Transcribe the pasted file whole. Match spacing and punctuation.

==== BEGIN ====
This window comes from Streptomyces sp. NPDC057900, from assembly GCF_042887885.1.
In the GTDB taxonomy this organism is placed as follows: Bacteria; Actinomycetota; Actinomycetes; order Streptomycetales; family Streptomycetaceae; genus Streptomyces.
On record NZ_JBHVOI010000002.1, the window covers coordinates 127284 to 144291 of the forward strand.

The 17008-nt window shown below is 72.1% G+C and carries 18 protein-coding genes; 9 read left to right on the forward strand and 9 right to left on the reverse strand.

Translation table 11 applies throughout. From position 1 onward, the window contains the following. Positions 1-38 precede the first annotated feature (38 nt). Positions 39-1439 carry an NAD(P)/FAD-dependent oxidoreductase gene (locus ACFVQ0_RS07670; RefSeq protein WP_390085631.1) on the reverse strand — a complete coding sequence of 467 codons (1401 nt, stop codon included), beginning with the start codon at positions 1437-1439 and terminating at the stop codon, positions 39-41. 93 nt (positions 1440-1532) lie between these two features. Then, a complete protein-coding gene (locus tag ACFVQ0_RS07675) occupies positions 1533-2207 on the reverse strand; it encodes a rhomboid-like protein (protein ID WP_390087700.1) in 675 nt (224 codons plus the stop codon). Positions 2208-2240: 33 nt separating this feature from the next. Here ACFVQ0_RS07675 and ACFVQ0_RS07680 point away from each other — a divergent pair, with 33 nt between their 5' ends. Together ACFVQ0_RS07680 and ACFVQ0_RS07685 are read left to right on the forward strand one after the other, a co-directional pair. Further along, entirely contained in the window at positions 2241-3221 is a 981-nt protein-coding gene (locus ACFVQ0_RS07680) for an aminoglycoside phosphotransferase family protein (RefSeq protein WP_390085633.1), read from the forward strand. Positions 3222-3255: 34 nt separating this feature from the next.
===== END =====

This window comes from Streptomyces sp. NPDC057900, from assembly GCF_042887885.1.
In the GTDB taxonomy this organism is placed as follows: Bacteria; Actinomycetota; Actinomycetes; order Streptomycetales; family Streptomycetaceae; genus Streptomyces.
On record NZ_JBHVOI010000002.1, the window covers coordinates 127284 to 144291 of the forward strand.

The 17008-nt window shown below is 72.1% G+C and carries 18 protein-coding genes; 9 read left to right on the forward strand and 9 right to left on the reverse strand.

Translation table 11 applies throughout. From position 1 onward, the window contains the following. Positions 1-38 precede the first annotated feature (38 nt). Positions 39-1439 carry an NAD(P)/FAD-dependent oxidoreductase gene (locus ACFVQ0_RS07670; RefSeq protein WP_390085631.1) on the reverse strand — a complete coding sequence of 467 codons (1401 nt, stop codon included), beginning with the start codon at positions 1437-1439 and terminating at the stop codon, positions 39-41. 93 nt (positions 1440-1532) lie between these two features. Then, a complete protein-coding gene (locus tag ACFVQ0_RS07675) occupies positions 1533-2207 on the reverse strand; it encodes a rhomboid-like protein (protein ID WP_390087700.1) in 675 nt (224 codons plus the stop codon). Positions 2208-2240: 33 nt separating this feature from the next. Here ACFVQ0_RS07675 and ACFVQ0_RS07680 point away from each other — a divergent pair, with 33 nt between their 5' ends. Together ACFVQ0_RS07680 and ACFVQ0_RS07685 are read left to right on the forward strand one after the other, a co-directional pair. Further along, entirely contained in the window at positions 2241-3221 is a 981-nt protein-coding gene (locus ACFVQ0_RS07680) for an aminoglycoside phosphotransferase family protein (RefSeq protein WP_390085633.1), read from the forward strand. Positions 3222-3255: 34 nt separating this feature from the next.